Saturday, April 5, 2008

The Final Hadd Test

1 week from today marks the 3 month point of my low heart rate training, and also is the ultra trail running opener at Chippewa (50k).

I have been working Dr. Greg House (Adam Harmer) on testing the progress of this training through periodic "hadd" tests. I used Dr. Phillip Maffetone's theories when training at the low hr level. Below are the 3 Hadd tests, with the third being todays test

#1 (January)

Interval Speed (mph) Avg HR
1 6.4 126
2 6.8 136
3 7.2 143
4 7.8 153
5 8.5 166

#2 (end of Feb)

1 6.5 129
2 6.8 133
3 7.4 144
4 8.1 154
5 8.7 163

#3 April 5th

1 6.6 127
2 7.05 137
3 7.6 147
4 8.3 156
5 9.0 168

So, on this last one, I got a little over zealous. On #2 I left some on the table, as the hr goals were 125, 135, 145, 155, 165. I did not want to be below those targets. I did not want to be above, like todays', but it is okay because I received a lot of valuable information from it.

The key I see from today is the 8.3 at 156, a 7:13 pace. Not all that impressive until you consider last fall. I was probably running that pace in the mid to low 160's. Does this mean I could run a 3:10 marathon next weekend? Maybe. What I do know is I could maintain that heart rate for a long time. I also have a 10 mile run this on the road to compare to today's treadmill test. 12 miles, 8:50 pace, avg hr 141. How does this all add up? Not sure, but at least the 12 mile run acts as a bench mark.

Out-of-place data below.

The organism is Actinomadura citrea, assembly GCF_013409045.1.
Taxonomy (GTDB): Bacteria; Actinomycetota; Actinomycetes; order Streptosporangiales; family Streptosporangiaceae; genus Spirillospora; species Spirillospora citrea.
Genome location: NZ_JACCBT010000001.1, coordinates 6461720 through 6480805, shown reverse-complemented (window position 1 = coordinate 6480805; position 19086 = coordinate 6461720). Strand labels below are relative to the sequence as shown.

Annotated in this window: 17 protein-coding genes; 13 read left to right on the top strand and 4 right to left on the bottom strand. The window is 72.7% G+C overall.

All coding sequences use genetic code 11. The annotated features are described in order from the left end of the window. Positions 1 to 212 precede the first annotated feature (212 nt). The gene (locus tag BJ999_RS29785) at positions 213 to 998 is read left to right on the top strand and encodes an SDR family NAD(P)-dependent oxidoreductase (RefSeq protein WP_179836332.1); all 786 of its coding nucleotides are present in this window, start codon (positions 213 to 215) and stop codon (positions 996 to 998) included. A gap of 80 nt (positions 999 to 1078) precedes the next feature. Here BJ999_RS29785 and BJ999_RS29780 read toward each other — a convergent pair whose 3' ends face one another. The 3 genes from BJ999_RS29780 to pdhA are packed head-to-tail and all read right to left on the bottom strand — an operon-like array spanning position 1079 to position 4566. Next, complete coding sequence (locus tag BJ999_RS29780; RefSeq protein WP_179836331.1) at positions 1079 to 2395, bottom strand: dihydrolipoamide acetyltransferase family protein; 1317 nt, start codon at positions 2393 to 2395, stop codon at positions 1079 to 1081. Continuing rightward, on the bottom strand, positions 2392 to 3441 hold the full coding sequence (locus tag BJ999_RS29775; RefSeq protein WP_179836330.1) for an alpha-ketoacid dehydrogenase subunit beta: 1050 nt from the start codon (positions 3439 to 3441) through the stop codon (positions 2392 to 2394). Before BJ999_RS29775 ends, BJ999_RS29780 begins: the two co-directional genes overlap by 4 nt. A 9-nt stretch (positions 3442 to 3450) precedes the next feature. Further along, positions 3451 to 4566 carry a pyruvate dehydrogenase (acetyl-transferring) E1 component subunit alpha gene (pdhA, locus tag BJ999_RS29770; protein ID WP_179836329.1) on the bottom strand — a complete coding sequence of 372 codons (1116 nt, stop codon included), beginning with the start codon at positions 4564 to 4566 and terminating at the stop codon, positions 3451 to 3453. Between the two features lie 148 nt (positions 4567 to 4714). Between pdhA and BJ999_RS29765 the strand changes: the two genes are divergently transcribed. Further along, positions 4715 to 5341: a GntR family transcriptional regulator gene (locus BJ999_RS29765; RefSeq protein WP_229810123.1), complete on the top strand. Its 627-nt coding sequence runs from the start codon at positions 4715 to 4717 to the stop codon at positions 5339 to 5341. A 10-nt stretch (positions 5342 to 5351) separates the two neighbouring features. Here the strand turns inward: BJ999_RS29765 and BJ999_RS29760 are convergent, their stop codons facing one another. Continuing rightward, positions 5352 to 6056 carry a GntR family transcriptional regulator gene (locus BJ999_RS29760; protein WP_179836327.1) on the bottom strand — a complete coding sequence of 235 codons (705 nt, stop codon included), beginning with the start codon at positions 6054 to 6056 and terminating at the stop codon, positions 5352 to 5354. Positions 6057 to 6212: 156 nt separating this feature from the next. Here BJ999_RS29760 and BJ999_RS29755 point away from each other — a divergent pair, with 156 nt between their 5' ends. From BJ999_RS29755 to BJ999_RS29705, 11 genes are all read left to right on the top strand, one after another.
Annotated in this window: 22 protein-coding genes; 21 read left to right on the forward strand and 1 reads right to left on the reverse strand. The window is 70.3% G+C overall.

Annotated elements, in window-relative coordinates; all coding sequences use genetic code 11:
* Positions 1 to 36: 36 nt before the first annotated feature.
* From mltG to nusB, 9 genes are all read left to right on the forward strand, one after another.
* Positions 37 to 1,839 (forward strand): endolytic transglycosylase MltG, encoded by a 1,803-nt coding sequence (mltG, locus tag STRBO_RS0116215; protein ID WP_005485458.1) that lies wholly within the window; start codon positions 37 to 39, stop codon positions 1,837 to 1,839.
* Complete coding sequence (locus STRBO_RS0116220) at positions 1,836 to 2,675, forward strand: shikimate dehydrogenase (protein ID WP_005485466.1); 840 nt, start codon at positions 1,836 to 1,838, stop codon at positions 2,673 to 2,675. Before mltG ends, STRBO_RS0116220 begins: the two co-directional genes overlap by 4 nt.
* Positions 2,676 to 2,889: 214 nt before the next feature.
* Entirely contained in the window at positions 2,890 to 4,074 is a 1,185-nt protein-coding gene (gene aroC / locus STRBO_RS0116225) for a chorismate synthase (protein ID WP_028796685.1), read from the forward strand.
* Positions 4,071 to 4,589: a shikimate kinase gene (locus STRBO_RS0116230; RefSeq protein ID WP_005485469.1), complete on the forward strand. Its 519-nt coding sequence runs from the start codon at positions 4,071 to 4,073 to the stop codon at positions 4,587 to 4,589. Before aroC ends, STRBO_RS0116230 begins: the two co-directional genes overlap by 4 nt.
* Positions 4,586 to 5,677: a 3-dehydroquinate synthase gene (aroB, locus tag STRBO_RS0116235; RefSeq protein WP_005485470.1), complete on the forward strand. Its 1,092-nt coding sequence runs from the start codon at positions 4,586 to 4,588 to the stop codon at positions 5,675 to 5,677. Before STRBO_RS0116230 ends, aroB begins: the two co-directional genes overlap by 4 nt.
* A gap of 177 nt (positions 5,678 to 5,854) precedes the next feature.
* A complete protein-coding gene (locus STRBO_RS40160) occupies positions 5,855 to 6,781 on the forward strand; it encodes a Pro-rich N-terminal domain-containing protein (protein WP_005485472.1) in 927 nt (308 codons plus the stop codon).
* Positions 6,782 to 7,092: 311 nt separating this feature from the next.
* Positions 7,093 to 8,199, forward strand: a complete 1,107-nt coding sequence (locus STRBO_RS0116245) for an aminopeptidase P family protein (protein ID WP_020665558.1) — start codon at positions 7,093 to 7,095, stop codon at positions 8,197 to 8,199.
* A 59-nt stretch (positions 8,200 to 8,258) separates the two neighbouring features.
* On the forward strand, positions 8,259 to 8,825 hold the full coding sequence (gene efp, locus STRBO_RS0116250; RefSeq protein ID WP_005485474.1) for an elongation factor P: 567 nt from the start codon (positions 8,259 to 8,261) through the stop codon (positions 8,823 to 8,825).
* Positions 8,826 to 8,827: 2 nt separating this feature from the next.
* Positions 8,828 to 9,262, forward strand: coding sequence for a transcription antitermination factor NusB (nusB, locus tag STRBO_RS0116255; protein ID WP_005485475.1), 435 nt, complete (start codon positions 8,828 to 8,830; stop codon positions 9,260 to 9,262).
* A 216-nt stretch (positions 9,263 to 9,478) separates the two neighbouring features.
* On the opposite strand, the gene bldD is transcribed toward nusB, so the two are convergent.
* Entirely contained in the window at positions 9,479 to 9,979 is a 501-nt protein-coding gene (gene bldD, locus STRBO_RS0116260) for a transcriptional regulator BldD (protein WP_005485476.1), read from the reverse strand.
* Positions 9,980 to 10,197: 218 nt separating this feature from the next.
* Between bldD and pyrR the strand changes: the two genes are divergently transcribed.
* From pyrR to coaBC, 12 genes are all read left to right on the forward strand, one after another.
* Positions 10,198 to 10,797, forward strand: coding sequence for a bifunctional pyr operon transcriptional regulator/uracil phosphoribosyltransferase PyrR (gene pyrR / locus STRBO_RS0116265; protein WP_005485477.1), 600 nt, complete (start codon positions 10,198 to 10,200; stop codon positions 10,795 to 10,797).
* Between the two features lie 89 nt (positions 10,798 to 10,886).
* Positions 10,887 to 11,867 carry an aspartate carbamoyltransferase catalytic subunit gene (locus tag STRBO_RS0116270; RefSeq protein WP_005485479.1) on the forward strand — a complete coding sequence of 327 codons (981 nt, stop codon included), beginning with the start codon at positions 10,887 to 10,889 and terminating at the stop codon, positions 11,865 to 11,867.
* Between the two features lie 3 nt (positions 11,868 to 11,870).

March was also a good training month for me. I was able to do 2 runs over 30 miles (31 and 33.5), both at Afton State Park. I felt much better after the second one than the first and was able to run 8 miles the following day with no problem (I wanted to run long).

To be clear, I have not done any exercise with my heart rate above 147 since 2 second week in January (except for the 3 Hadd tests). Zero speed work. Zero tempo work. If I went back to the Whistlestop Marathon course next week, I am confident I could run it faster than I did in October. How much faster? I don't know. The true test will be next weekend.


In addition to the above improvements I continue to see the following benefits.

* I am not in all
* I am not in pain
* I am not sore
* I am not in pain.

I used to have this idea (albeit stupid), that if I was sore from a week of brutal workouts, I would gain a lot after I recovered. Problem is, I never recovered.

* I am not tired (as much) during the day
* It is easier for me to wake up early (this is anecdotal as winter is over).
* My one bout with sickness this year, was won quickly. The lingering cough only lasted 1 week (not a whole month).
* After a long run I am not tired. Well, comparatively. After 33 at Afton I was tired, but the 8 mile run the next morning was at a 9:05 pace, and I felt like I had not even left the house.
* I don't wake up in the middle of the night for no reason (it used to happen a lot).
* I am not sore
* I am not in pain
* No shin splints (even after 3 weeks out of 4 of 70 miles).

Shin splints used to be my nemesis. If I could run my PR marathon today (3:08) without shin splints from training, that would be proof enough. If I could not do 3:08, I know I could be close.


The final analysis will be next weekend. After all of the data crunching, my time to beat will be......


See you all there


Runnin-from-the-Law said...

Well glad to hear you are not in pain! Good luck to you next weekend.

bryan said...

Those are impressive results. You've put in a lot of great work. Sounds like you're going to do awesome at Chippewa.

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